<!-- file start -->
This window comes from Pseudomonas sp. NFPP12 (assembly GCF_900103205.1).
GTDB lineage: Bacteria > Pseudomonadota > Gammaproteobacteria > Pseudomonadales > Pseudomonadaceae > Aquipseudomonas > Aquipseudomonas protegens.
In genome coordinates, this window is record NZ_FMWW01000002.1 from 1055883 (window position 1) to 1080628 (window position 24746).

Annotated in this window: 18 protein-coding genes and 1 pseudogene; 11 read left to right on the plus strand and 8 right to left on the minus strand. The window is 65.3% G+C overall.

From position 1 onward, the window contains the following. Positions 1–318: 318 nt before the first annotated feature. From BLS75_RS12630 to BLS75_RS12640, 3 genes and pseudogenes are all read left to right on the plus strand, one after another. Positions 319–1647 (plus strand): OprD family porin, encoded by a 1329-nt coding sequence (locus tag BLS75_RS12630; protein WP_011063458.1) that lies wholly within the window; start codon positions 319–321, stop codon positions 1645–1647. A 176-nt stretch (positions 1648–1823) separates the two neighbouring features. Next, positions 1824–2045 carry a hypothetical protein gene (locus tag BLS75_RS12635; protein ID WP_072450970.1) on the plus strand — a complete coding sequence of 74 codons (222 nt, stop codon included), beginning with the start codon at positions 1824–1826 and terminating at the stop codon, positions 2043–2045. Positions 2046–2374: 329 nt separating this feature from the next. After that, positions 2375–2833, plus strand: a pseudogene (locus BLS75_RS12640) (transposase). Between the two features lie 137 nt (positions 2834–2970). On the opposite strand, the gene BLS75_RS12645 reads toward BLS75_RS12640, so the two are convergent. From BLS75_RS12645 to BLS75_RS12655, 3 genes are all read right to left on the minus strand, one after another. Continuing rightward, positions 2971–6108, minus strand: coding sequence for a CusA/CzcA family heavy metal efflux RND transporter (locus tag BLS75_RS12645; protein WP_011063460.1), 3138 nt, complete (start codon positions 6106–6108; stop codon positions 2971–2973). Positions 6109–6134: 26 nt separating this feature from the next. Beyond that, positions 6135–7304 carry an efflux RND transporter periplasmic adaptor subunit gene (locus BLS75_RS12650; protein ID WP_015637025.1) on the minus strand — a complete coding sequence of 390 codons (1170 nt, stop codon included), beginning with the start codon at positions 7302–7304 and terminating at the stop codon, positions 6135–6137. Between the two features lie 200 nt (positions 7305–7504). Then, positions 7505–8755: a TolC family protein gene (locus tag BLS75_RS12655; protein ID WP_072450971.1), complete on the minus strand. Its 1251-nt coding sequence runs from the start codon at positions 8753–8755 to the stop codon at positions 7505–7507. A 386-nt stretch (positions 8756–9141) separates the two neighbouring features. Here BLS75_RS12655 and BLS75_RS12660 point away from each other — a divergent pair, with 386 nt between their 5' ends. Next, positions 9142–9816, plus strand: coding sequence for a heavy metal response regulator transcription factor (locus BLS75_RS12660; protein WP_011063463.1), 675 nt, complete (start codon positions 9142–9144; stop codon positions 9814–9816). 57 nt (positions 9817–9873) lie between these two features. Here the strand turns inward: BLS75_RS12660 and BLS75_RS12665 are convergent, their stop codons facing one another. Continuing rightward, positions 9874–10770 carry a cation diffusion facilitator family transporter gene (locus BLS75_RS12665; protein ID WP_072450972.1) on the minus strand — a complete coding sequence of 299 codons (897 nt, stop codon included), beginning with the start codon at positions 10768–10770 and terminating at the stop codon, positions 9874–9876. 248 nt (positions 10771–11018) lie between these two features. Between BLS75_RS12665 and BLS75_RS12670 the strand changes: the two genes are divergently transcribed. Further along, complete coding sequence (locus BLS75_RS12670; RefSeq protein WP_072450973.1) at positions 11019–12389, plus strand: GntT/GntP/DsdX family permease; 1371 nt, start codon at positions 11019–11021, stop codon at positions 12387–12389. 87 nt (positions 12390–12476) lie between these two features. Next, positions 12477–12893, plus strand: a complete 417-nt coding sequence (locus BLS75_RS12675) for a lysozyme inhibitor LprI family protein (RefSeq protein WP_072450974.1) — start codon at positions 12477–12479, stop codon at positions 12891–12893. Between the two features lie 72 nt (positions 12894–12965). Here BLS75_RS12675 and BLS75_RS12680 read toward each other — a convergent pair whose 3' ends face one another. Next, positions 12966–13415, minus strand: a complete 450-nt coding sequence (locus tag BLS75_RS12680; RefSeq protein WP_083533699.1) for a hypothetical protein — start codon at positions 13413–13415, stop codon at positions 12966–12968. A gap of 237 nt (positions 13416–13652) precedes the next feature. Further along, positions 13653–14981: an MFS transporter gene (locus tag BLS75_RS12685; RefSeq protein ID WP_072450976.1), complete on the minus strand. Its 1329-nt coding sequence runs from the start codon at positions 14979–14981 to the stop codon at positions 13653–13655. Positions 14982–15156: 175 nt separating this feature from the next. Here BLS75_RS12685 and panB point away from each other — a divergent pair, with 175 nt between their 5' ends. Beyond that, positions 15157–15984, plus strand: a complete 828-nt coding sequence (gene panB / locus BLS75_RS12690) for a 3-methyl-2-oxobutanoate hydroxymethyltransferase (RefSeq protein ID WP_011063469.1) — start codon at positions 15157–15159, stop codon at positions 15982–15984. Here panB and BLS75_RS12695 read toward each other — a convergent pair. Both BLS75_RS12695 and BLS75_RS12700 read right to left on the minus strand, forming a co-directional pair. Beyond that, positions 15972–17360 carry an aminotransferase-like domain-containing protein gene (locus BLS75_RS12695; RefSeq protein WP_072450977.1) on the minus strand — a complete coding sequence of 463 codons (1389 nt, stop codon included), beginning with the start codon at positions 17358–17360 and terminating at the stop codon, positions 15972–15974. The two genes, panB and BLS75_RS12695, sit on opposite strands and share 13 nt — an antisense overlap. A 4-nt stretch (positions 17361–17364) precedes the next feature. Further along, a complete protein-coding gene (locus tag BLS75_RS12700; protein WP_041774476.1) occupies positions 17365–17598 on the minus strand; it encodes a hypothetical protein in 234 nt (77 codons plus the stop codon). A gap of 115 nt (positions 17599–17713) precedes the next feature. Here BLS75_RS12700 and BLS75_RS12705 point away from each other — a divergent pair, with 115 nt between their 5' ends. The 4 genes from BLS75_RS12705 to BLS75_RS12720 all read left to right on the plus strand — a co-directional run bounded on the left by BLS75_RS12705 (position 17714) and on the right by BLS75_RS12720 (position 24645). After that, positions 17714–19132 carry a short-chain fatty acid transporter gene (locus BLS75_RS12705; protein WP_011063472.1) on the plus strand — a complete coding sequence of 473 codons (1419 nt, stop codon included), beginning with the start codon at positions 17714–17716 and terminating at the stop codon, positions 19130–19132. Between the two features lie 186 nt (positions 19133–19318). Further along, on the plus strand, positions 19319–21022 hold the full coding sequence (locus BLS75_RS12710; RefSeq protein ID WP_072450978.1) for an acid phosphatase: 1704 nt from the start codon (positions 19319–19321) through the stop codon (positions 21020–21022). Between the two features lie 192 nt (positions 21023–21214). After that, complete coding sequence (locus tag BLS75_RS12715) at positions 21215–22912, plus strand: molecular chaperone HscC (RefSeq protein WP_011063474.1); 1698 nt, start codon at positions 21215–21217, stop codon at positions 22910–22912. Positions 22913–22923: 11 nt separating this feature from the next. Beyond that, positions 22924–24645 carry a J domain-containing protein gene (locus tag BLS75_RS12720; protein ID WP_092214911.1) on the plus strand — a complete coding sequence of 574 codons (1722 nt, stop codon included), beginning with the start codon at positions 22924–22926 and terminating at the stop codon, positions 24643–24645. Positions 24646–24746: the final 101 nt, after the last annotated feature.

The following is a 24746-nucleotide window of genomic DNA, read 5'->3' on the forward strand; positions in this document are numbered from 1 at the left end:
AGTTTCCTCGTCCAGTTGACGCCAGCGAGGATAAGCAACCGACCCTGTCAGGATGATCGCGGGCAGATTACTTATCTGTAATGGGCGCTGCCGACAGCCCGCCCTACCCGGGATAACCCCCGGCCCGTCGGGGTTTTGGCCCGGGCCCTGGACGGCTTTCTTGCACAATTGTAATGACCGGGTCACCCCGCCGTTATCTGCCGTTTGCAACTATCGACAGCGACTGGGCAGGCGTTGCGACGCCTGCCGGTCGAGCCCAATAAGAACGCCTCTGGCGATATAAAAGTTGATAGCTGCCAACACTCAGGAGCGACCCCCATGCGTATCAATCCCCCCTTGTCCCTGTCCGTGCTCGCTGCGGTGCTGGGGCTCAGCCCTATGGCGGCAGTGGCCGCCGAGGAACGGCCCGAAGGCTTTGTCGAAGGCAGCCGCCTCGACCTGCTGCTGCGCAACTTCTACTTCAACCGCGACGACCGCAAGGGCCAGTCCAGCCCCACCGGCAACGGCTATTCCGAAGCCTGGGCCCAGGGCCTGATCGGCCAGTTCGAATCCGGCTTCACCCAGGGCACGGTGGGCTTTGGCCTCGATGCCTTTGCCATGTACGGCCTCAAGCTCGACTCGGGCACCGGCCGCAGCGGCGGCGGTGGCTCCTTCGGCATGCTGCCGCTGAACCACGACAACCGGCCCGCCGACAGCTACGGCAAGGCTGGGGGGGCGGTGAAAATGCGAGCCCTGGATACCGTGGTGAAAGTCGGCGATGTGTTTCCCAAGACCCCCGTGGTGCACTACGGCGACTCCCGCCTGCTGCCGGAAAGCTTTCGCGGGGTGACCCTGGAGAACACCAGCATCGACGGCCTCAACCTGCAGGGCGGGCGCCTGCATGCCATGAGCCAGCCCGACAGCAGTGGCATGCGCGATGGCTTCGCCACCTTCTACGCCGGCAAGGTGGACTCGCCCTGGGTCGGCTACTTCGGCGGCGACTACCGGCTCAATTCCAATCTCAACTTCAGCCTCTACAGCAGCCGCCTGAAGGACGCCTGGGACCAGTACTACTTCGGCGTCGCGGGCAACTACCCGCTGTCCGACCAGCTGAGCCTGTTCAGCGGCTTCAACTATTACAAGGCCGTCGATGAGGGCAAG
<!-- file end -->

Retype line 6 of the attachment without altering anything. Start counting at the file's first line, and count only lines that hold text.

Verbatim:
The following is a 24746-nucleotide window of genomic DNA, read 5'->3' on the forward strand; positions in this document are numbered from 1 at the left end: